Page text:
Battle survivors reunite 40 years later at Fort Sill monument
April 1, 2010
- Four artillery batteries and two cavalry companies occupying fire base five miles from Cambodian border.
- Artillery not allowed to bury and protect their ammunition - which exploded in night-long battle.
- 24 Soldiers were killed in action, another 54 were wounded.
- Soldiers described ammunition exploding as "titanic roar" that lifted everyone off the ground and stunned them all.
Forty years ago today, the survivors of the battle of Fire Support Base Illingworth were trying to figure out which of their battle buddies were alive and which they would never see again.
That's why the men of A Battery, 2nd Battalion, 32nd Field Artillery said it is important to have a reunion this year, the 40th anniversary of the battle. The group held a ceremony at 2 p.m. at the unit monument on Courage Drive.Courage Drive is south of Minor Road along Crane Avenue, between Minor Road and the Impact Zone Brewery.
April 1, 1970 was the deadliest day of the deadliest month of the year in Vietnam and the ad hoc patch on a hill with no perimeter fence between them and the wood line, was right in the middle of the carnage.
The manning of FSB Illingworth, five miles from the Cambodian border, was made up of elements from several units including; B Battery, 1st Battalion, 77th Field Artillery; A Battery, 1st Battalion, 30th Field Artillery; A Battery, 2nd Battalion, 32nd Field Artillery; B Battery, 5th Battalion, 2nd Field Artillery and Companies C and E, 2nd Battalion, 8th Cavalry, 1st Cavalry Division. The artillery units are current or former Fort Sill units.
The base overlooked a heavily-used North Vietnamese Army route. And, the enemy didn't want them there.
Ralph Jones was a young Soldier with A Battery, 2-32nd FA when the unit and the two self-propelled 8-inch guns and several tons of ammunition were assigned to FSB Illingworth as added protection.
Jones said right from the start, the Soldiers had a bad feeling because they weren't allowed to get their ammo off the face of the hill.
"We were dangling out there like a piece of bait with no protection," Jones said. "On April 1, they hit us."
In an interview with "VFW Magazine" in 2008, Jones said before the attack, his unit wanted to get the ammo underground, but was ordered by higher headquarters to not waste time digging.
"From the first day on, we wanted to dig our ammo pits using our 8-inch howitzers as spades," said Jones. "We were ordered not to, thereby allowing the enemy to view our ammo from the jungle line."
Early in the morning of April 1, 1970, the NVA launched the first of 300 mortars, rockets and recoilless rifle rounds that would deluge the base for 20 minutes.
Then, about 400 NVA soldiers assaulted the base.
The battle was too close for artillery. The dust from the NVA barrage was so thick it caused M-60 machineguns and M-16 rifles to jam, according to Jones. The FA Soldiers jumped from their tracked vehicles and joined the infantry on the front line. When guns jammed, Soldiers fought hand-to-hand, using their rifles as clubs, said Jones this week.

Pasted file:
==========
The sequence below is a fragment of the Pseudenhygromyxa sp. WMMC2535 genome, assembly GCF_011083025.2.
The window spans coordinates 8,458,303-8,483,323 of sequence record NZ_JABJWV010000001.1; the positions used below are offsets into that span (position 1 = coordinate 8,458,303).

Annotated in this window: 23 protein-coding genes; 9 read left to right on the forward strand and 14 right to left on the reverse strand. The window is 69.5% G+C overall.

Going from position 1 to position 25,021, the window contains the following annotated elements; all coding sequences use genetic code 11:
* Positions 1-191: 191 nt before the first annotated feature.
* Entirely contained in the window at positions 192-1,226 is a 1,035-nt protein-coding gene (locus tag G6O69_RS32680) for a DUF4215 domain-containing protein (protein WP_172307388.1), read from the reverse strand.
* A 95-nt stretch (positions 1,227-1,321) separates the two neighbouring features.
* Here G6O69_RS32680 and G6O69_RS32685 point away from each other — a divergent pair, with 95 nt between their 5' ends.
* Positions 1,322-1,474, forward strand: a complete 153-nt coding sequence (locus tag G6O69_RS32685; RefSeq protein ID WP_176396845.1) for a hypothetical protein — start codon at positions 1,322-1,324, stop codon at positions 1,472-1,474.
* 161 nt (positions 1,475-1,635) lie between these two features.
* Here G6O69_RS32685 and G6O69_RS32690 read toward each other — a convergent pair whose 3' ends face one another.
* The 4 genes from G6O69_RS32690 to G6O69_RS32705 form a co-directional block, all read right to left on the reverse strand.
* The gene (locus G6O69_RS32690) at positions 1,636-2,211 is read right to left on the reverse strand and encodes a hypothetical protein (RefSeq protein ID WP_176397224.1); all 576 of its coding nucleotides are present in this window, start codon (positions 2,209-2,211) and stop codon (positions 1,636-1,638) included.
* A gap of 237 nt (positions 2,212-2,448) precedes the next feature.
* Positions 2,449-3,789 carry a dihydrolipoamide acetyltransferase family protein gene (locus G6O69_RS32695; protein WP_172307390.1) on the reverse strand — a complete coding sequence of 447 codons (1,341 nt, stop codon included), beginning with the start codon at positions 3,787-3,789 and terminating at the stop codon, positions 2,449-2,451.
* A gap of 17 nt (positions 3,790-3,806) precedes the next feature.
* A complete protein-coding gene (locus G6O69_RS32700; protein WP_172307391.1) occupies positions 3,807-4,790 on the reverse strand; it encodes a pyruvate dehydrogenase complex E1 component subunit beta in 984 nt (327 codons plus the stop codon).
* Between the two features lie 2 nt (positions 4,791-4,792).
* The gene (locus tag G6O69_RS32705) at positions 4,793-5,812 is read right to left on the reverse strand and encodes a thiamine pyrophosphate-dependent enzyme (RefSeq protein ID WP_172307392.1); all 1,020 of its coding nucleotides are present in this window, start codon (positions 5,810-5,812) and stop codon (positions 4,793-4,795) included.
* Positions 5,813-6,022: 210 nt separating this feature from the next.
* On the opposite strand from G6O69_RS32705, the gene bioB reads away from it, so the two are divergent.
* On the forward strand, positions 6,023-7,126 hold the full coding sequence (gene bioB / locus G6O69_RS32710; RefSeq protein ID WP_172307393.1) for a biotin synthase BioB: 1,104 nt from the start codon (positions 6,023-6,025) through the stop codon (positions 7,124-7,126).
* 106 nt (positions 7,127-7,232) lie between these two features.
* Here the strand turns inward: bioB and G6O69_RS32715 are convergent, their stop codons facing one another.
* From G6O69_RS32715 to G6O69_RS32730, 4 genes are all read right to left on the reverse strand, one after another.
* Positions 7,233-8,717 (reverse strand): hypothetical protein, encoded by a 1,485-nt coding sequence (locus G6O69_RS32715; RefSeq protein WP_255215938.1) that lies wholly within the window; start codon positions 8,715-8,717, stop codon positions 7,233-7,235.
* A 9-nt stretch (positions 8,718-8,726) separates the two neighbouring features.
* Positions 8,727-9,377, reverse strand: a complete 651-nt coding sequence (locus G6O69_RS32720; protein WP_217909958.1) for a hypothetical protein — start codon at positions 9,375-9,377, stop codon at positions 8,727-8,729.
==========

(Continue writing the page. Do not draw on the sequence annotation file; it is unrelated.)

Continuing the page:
Then, about 190 rounds of the ammunition that had been stacked on base exploded. In the magazine interview, Soldiers described it as a "titanic roar," and "everyone there was lifted off the ground." The explosion left a 20-foot deep crater and Americans and NVA alike stepped back to recover. This resulted in a lull in the fighting for five to 10 minutes, according to the after-action report.
By 5 a.m., nearly three hours after the first NVA rounds hit, the battle was over. Twenty-four Soldiers were killed in action including 10 from field artillery units. Another 54 Soldiers were wounded. Reports said 88 NVA were killed.
"Some of the kids who came in as replacements on March 31 were dead by 4 a.m. the next day," said George Hobson, who was the commanding officer of C Company, who will be attending the ceremony.
During the three hours, about 3,372 artillery rounds were fired.
Two Soldiers were awarded Distinguished Service Crosses and one Soldier, Sgt. Peter C. Lemon, was awarded the Medal of Honor."
Jones has put himself in charge of getting his battle buddies together for today's reunion.
"You remember some of the good times, some of the bad times and you remember those special guys, your friends, that gave their lives so you could live on," Jones said. "We honor them."
This year's reunion will have the added bonus of about 15 members of C Company, 2-8th Cav, the infantry unit that fought with everything they had to keep FSB Illingworth from being overrun. For most, it will be the first time they've seen each other since the dust settled on that hill.
"The commander of Charlie Company [Hobson] traded e-mails and said he was coming and knew of about 15 more Soldiers that wanted to come," Jones said.
Hobson was originally drafted, but stayed in to make the Army a career before retiring as a lieutenant colonel.
"What this means to the men of Company C is it gives us an opportunity to honor all of the men who served in Vietnam," Hobson said. "They were all ordinary men who did an extraordinary job in extraordinary circumstances."